Book Club: Anne Fadiman

With the love of books and the desire to share those page-bound treasures with everyone we knew, my friend Liz and I decided it might be a great idea to start a book club here in Kansas City.

Books are meant to be shared.
You will never hear about someone reading a phenomenal book and then not telling anyone about it or how much they loved it.

Books impact us in ways we can’t even properly measure. I remember being a little girl reading Max Lucado’s “Tell Me the Story” and “The Treasure Tree.” As a little girl, these were just wonderful stories, but I think of them often 20 years later. They impacted my life, my thought processes, my spirituality, my social skills, etc….

So what better way to come together and bask in the adoration of books then to start a book club?

So we did.

Our first book to read collectively was Anne Fadiman’s “At Large and At Small” – it is a collection of familiar essays.
Familiar essays, if you don’t know already, are simply essays spoken from a very personal voice that are full of personal stories and opinions, but which reach out to a broad (potentially global) audience with an over-arching theme about humanity and life. They are my favorite genre of Non-fiction prose.

This book so far is very enjoyable. I’ve read one other book by Anne Fadiman called “Ex Libris” which made me feel as if Anne Fadiman were somehow my long lost sister. Her writing is wonderful. Her voice is so personal and laced with a lot of humor. Her perspectives on things are kindred to my own.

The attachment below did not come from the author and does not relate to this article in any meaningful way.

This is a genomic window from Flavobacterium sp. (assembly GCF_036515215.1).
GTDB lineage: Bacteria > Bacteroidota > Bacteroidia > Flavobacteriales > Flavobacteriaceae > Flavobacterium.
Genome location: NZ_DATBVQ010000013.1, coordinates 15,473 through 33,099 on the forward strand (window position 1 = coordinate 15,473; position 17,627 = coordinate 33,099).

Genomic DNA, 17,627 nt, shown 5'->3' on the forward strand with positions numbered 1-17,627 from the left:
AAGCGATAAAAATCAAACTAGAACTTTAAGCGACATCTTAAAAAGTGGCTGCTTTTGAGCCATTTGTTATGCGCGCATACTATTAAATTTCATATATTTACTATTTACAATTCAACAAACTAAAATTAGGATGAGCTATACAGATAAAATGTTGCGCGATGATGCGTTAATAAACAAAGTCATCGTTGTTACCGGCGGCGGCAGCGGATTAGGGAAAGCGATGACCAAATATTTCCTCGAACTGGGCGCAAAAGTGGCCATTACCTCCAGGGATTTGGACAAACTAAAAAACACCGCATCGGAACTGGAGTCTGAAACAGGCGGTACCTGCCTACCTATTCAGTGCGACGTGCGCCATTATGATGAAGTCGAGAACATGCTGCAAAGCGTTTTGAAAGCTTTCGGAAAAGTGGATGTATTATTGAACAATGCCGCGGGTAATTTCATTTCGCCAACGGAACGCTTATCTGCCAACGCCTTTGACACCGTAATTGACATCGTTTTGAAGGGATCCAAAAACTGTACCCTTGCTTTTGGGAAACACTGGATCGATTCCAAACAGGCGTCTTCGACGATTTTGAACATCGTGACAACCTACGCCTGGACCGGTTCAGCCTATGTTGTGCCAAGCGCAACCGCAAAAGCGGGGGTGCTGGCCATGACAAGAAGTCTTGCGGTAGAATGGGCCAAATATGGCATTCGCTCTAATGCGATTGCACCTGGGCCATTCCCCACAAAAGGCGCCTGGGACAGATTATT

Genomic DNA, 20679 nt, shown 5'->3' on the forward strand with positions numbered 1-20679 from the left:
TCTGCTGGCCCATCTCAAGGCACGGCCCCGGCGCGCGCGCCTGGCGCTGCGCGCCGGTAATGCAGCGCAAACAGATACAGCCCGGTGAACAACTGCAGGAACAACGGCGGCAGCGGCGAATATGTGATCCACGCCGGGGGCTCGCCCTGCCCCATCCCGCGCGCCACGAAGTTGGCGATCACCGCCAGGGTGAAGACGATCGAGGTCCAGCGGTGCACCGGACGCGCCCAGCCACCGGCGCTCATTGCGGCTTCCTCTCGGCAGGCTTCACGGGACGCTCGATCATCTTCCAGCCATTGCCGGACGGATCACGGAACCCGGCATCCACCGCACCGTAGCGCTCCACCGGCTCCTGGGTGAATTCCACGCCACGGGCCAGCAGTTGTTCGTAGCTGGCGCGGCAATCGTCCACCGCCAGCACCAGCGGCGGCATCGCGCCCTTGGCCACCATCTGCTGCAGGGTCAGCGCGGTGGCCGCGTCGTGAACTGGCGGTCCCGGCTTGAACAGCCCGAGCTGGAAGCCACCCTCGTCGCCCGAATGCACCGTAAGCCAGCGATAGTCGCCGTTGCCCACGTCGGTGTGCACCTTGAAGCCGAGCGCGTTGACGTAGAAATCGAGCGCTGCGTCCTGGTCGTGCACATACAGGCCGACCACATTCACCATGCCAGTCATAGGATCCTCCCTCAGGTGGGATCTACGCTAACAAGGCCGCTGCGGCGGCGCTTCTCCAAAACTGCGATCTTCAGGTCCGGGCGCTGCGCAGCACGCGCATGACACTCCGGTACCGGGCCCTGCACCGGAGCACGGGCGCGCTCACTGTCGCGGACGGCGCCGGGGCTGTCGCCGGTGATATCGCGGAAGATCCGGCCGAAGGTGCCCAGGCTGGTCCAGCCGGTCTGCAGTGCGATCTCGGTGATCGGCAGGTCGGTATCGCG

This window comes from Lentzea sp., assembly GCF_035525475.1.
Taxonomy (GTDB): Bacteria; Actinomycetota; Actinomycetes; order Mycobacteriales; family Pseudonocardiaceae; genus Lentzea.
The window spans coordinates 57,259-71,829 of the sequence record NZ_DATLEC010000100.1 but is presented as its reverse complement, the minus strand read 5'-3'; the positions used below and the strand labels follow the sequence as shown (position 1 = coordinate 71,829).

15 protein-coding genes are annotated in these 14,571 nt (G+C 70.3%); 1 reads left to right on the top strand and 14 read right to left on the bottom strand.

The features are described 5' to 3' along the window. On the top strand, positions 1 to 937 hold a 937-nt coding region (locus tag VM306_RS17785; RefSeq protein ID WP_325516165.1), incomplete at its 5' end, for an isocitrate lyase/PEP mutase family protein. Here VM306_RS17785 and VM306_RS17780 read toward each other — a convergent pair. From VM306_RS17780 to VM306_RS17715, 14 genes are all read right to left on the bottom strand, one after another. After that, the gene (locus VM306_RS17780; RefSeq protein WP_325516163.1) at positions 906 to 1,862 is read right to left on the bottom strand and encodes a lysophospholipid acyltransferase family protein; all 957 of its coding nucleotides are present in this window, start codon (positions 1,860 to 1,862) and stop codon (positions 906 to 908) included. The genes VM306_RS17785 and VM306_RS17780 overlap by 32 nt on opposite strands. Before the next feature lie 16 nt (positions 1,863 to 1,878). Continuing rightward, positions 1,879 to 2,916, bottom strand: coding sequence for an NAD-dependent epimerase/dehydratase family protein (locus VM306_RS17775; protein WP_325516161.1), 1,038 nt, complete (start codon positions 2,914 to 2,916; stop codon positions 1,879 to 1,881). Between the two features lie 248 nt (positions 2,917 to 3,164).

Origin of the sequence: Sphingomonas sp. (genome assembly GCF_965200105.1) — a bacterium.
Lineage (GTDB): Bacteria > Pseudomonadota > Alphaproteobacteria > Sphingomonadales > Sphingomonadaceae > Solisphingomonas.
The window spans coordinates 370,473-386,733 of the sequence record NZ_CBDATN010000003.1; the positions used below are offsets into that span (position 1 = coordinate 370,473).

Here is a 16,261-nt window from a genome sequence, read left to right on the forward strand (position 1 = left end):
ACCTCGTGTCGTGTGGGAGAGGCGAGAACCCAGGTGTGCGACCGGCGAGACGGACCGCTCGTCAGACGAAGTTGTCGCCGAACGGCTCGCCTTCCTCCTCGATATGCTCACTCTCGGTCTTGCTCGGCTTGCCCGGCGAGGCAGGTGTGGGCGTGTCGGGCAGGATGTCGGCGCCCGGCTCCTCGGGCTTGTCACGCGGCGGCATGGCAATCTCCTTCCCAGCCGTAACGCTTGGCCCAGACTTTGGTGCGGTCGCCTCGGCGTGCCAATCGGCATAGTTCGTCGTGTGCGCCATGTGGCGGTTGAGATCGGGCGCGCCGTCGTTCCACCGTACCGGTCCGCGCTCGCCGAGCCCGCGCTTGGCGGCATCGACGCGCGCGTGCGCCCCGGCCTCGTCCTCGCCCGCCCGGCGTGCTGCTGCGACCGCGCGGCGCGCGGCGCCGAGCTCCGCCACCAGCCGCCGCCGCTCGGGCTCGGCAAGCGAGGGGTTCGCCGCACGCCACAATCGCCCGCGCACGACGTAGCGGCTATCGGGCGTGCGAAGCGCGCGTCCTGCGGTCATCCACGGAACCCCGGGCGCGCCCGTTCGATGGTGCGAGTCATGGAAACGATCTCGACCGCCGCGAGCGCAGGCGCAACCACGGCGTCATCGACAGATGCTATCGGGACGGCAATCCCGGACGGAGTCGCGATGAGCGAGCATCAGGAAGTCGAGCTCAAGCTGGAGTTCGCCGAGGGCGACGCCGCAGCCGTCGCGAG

This is her other book – WELL worth the few dollars on Amazon to read and own.

Our first meeting was on August 1st at the Barnes and Noble on the Plaza.
We drank our lattes (compliments of Lindsee Brandmueller!) and just discussed what we liked and didn’t like about the first few chapters. It started out slow for most of us and nobody knew who Charles Lamb was until now. However, there was much love for the chapter about Ice Cream and on being a Night Owl.

I’ve never heard someone describe the merits of being a Night Owl before. I most definitely am one, but always felt like I shouldn’t be too proud to admit such a thing. I’ve heard mostly the persecution Fadiman’s talks about regarding associating Night Owls with “people who are up to no good” because we associate darkness with evil and, in turn, daylight with goodness. But, as Fadiman says, those who produce works of art only after everyone else has gone to bed are no less crucial than those who rise with the sun.

My favorite quote from the book so far was from this chapter on Night Owls (incidentally my favorite chapter).
Fadiman says, “Hell may be a dark place, but so is the womb.” – LOVE IT! 🙂

In the end, the discussion on Anne Fadiman was replaced with each of us sharing all of our favorite books, why we like to read and about our lives in general. It was indescribably wonderful for me to be sitting with two other women who were as fascinated and captivated by books and stories and life as much as I am. It was a time for connection and fellowship. It was perfect. 🙂

If you’d like to join our Book Club (either in Kansas City or just following along online) let me know!! I will add you to our Facebook group, so that you can know when meetings will be and what books we will be reading in the future…


And please, PLEASE do yourself a favor and invest in Anne Fadiman. Her books are a rare beautiful treasure among other effortless works.